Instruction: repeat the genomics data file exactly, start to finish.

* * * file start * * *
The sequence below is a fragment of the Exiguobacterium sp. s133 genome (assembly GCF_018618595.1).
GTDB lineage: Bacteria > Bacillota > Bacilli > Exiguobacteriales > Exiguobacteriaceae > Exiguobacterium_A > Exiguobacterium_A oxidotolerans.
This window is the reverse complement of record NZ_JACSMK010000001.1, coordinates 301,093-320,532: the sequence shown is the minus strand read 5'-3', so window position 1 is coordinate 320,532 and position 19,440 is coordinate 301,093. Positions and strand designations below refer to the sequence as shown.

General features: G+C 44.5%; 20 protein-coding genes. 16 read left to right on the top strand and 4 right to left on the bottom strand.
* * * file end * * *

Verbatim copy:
The sequence below is a fragment of the Exiguobacterium sp. s133 genome (assembly GCF_018618595.1).
GTDB lineage: Bacteria > Bacillota > Bacilli > Exiguobacteriales > Exiguobacteriaceae > Exiguobacterium_A > Exiguobacterium_A oxidotolerans.
This window is the reverse complement of record NZ_JACSMK010000001.1, coordinates 301,093-320,532: the sequence shown is the minus strand read 5'-3', so window position 1 is coordinate 320,532 and position 19,440 is coordinate 301,093. Positions and strand designations below refer to the sequence as shown.

General features: G+C 44.5%; 20 protein-coding genes. 16 read left to right on the top strand and 4 right to left on the bottom strand.